Euro 2020: Politics played a part in Wales missing out - Ford

The Millennium Stadium, Cardiff
The Millennium Stadium had been praised in a recent Uefa report

Welsh FA chief Jonathan Ford claims Uefa politics played a part in Cardiff missing out on staging Euro 2020 games.

Glasgow's Hampden Park beat the Millennium Stadium bid by one vote with Wembley staging the final and Dublin's Aviva Stadium also getting matches.

FAW chief executive Ford suggested the success of the Irish, Scots and English bids may have counted against Wales.

"It's not always about the technical bid is what I've learned, it's down to some politics," Ford said.

"We know we had a winning bid, we know we had a very good technical bid.

"We always knew that if there was a shoot-out between the British associations [Wales could lose out].

"We're just extremely disappointed we're not one of the ones that went through."

Uefa announced on Friday the names of the 13 cities that would host matches in the first pan-European finals.

The other host cities that will hold three group games and a last 16 game are Copenhagen (Denmark), Bucharest (Romania), Amsterdam (Netherlands), Bilbao (Spain), Budapest (Hungary) and Brussels (Belgium).

BBC Wales reporter Dafydd Pritchard in Geneva:
"There has been a stark change in mood in Geneva as far as the Football Association of Wales is concerned.Successful bidders Dublin and Glasgow said they would be throwing an almighty party for the Euro 2020 fans when they visit their respective cities.For the FAW, though, there was a sense of shock. A downbeat chief executive Jonathan Ford lamented the 'politics' of the decision-making, maintaining the Welsh bid could not have been stronger."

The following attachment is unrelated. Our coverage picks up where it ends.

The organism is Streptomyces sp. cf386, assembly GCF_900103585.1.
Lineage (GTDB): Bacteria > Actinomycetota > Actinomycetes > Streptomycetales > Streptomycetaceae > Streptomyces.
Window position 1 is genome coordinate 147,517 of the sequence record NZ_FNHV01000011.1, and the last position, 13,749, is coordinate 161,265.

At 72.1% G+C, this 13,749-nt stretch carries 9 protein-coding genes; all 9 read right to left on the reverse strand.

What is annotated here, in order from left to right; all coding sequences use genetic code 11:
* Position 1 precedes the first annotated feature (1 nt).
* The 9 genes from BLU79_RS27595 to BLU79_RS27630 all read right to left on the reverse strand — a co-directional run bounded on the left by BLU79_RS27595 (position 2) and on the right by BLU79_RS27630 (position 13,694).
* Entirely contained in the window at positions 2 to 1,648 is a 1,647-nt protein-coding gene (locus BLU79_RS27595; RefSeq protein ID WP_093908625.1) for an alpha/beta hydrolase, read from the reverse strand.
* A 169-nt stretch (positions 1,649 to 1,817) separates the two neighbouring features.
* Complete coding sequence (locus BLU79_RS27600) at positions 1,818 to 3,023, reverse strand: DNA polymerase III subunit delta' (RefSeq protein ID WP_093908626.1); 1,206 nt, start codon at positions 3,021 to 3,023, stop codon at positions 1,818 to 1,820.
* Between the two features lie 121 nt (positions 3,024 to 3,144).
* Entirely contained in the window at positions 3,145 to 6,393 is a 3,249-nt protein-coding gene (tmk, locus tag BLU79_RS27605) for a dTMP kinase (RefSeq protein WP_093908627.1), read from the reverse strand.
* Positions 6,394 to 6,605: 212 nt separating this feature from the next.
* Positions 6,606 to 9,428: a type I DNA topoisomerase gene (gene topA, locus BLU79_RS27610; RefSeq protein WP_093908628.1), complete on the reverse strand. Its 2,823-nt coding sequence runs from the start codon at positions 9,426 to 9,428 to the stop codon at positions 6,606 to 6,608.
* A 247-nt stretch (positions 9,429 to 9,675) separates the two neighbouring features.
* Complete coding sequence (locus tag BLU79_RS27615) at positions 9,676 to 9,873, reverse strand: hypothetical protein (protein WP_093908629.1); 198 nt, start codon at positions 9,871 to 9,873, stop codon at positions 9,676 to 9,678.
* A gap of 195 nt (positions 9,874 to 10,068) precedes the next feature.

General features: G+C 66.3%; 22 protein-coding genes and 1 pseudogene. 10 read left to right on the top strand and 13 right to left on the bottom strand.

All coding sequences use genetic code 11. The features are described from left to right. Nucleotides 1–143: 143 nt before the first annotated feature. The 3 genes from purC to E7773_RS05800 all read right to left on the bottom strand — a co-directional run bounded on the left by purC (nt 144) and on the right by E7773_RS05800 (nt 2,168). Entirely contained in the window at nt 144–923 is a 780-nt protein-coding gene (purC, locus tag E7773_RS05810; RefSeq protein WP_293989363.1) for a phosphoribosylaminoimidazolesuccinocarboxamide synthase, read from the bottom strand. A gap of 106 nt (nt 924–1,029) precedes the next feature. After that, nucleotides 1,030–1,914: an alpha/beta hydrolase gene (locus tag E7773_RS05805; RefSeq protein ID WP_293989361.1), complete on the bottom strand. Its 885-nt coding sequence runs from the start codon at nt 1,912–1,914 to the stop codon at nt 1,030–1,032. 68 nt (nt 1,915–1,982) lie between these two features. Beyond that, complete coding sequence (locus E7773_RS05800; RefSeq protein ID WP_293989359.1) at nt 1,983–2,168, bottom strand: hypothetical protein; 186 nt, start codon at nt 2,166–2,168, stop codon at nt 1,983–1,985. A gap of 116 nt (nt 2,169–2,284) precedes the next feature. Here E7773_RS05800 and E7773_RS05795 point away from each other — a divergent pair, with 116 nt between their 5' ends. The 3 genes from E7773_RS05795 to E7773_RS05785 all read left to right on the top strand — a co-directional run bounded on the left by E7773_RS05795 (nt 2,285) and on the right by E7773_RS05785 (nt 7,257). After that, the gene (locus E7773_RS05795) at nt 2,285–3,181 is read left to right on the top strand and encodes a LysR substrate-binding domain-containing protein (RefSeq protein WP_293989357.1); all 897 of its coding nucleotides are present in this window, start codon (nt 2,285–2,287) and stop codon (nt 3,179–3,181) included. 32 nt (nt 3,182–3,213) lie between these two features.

Wales hoped Cardiff would be selected to host group matches and one knockout game.

Ford defended the standard of the Welsh bid and said he would be meeting with European football's governing body for feedback.

"We're going to sit down with Uefa in due time," he added.

"We know that our bid was very very strong technically, arguably in financial terms even stronger than others.

"But it comes down to the vote at the end of the day and unfortunately we were not successful this time, but we'll look to be successful in the future."

Prior to Friday's announcement, an evaluation report by Uefa praised the Welsh bid but said work was still needed.

In an official statement, the FAW added: "We believed that the Millennium Stadium, with its 74,154 capacity and extensive Skybox and hospitality facilities, would have been an ideal venue for Uefa Euro 2020 and provide Uefa with significant revenues.

"We also proposed that any surplus generated from Cardiff hosting Uefa Euro 2020 matches would have been invested into community football projects throughout Wales. But we of course respect Uefa's decision."